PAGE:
I am just drowning in data right now, and I couldn't be happier. Yesterday, while I was in the middle of an occasionally frustrating session of trying to figure out how to locate interesting stuff within the unbelievably massive Lunar Reconnaissance Orbiter Camera data set, I received an email from the Space Telescope Science Institute: "The fourth major data release (DR4) for the Hubble Legacy Archive (HLA) is now available at http://hla.stsci.edu. DR4 provides new kinds of data, substantial improvements in several classes of existing data, and enhancements in the user interface."
Now, I can't remember signing up for this mailing list, or ever having seen the Hubble Legacy Archive data browser before. I went to check it out, and, whoa. Holy cow. It provides unbelievably easy access to Hubble's public data, more than 16 years' worth. The most recent data available on a planetary target was taken only last month, on February 12, some views of Kuiper belt objects 2000WK182, 2000YB2, 2000YH2, and 2003UZ117 using the newly installed Wide Field Camera 3, with Mike Brown as the principal investigator. (You'd better analyze that data fast, Mike!)
There are some tricks required to locate data. Fortunately, there was a five-minute video tutorial on using the data browser, which is necessary to watch if you want to have any idea what you are doing with the data browser. And make sure you watch it through to the end, because it's in the last seconds of the video where it shows you how to search for moving targets -- that is, planets, asteroids, comets, and the other stuff that I'm interested in.
So I followed the video directions and searched the database for all moving targets as seen by Hubble's main camera instruments: ACS, WFPC2, the WFPC2 PC, and WFC3. (I didn't include NICMOS because if I dive into Hubble data I am really most interested in high-res images taken in visible wavelengths.) After chugging for some time, the browser returned nearly 24,000 unique observations.
That's a bit much to browse, but fortunately the browser makes it super duper easy to filter your results. Want to see Hubble's images of Vesta? Just place your cursor into the little text box at the top of the "Target" column and type in "*vesta*" (you need the asterisk wildcards so you can make sure to get observations labeled as "4-VESTA" or other things that aren't just "VESTA.") There are 319 entries in the database with that filter applied.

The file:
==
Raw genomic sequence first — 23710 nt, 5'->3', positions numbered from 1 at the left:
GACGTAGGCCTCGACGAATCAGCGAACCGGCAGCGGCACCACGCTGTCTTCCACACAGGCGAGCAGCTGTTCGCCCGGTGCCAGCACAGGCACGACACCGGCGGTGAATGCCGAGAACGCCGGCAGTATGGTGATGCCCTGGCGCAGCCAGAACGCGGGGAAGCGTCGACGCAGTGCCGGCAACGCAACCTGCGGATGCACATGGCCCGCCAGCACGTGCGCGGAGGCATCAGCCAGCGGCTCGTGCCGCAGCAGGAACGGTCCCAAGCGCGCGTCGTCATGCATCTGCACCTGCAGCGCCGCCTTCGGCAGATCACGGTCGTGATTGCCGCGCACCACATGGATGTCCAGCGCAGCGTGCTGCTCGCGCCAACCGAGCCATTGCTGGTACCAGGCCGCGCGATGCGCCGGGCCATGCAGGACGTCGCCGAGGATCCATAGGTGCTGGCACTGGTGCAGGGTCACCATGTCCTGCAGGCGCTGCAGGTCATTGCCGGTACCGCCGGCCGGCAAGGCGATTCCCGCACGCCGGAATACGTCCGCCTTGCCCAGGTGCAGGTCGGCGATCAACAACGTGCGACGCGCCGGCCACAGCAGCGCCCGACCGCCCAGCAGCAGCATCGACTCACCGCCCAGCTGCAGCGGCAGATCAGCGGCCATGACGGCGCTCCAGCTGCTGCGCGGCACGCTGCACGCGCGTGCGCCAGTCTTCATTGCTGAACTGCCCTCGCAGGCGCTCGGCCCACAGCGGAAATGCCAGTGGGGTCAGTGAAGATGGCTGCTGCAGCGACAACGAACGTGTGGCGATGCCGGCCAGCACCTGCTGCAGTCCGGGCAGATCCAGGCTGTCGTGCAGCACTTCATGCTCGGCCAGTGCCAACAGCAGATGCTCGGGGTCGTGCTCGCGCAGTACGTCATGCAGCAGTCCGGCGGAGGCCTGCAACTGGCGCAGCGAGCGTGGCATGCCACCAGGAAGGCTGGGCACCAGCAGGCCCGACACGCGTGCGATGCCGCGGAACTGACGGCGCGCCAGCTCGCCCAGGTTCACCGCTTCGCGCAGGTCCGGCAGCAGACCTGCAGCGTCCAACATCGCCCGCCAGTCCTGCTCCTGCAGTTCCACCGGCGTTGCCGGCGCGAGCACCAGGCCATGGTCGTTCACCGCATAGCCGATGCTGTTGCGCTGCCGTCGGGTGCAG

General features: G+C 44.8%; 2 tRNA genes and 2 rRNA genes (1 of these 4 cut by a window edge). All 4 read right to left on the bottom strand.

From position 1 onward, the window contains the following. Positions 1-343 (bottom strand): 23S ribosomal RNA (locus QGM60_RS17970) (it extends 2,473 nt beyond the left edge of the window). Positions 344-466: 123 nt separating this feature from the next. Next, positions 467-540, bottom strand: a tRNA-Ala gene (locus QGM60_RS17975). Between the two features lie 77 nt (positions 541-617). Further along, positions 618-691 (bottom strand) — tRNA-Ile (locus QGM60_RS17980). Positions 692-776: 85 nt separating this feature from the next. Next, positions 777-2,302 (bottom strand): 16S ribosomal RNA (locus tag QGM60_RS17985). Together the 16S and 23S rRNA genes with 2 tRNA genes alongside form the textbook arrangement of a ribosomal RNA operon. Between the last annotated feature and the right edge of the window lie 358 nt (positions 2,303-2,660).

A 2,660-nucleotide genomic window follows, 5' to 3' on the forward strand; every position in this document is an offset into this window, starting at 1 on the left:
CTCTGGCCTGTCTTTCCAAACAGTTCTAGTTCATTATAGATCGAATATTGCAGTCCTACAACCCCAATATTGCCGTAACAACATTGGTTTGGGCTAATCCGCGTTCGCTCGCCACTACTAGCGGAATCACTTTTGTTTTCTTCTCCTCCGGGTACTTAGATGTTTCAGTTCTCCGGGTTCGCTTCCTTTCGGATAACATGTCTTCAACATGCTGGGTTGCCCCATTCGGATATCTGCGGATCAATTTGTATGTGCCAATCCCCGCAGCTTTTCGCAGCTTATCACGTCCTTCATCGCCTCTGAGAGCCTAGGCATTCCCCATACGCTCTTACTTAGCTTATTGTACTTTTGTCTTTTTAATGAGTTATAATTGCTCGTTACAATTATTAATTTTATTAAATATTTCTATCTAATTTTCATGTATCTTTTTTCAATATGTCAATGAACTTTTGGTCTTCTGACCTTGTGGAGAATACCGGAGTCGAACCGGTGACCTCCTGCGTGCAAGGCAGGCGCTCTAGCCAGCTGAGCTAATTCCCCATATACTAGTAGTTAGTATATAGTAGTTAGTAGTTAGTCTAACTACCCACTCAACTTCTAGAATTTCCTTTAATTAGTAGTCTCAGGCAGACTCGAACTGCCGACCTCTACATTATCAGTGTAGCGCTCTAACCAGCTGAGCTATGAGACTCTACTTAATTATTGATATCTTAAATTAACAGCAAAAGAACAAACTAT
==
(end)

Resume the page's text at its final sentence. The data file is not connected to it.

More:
So much data, so little time! I searched on various targets and dug up all kinds of good stuff. Here's a little sampler of the kinds of images that you can find in the Hubble Legacy Archive; I didn't take the time to do any fancy processing, just adjusted the contrast to make things visible. These aren't the best things available -- they're just the random ones I clicked on as I was wandering around the search results table. All of these images are from Hubble's Wide Field and Planetary Camera 2; they're taken through a variety of different filters.
Remember that since Hubble is sitting in Earth orbit, objects look relatively bigger if they're closer to Earth and smaller if they're farther away. See how small Neptune is? That's why I didn't even try to dig up any of the images of Kuiper belt objects -- I'd have little hope of figuring out which bright spot within the data is the object being looked at. (You're safe for now, Mike.)
If you want to dive into the Hubble archive yourself, there is a little bit of a learning curve involved in working with the data, but there is also tons of documentation available on the Hubble Legacy Archive website. You will need some kind of software that can read FITS format images. FITS is commonly used by astronomers because it is designed to encode images that contain objects over an incredible range of brightness, from dark little Kuiper belt objects to bright stars, from dark, dusty rings to bright ice giant clouds, all within the same picture. I use the free FITS Liberator plugin to Photoshop provided by the ESA side of the Hubble project, but there are other options out there if you don't have Photoshop.
Sadly, I just don't have the time to really learn how to process these images, so with this post, I am going to have to tear myself away from them. I will have to rely on other amateurs out there figuring things out and sending me pretty pictures to post. But what I can do is tell you what is there to be found in the data set. I sorted the search results on the target field and came up with the following reasonably comprehensive list of targets. (Remember that you need to enter these things with wildcards, as *targetname* in order to produce all of the observations containing each target.) I provide it to you as a map to the hidden treasures within the archive. Now go forth and dig up some pretty pictures!
callisto (also cal-*)
ganymede (also gan-*)
jupiter (also jup-*)
saturn (also sat-*)
Also there are lots of provisionally designated objects. The provisional designations can take the form YYYYaa#, like 1992qb1 and 2003el61; they may have the form YYaa#, like 99tr11; they may have the form YYYY-aa#, like 2003-qa91; there are some with more complicated number-letter designations starting with j or k; there are provisionally designated comets, like p2010-a2; and some just have 4- to 6-digit numerical designations, like 20108. For these objects, rather than filtering on the target, it may be more productive to filter the search results on the names of the principal investigators who most often do these kinds of observations: Brown, Noll, and Grundy are among the most prolific ones.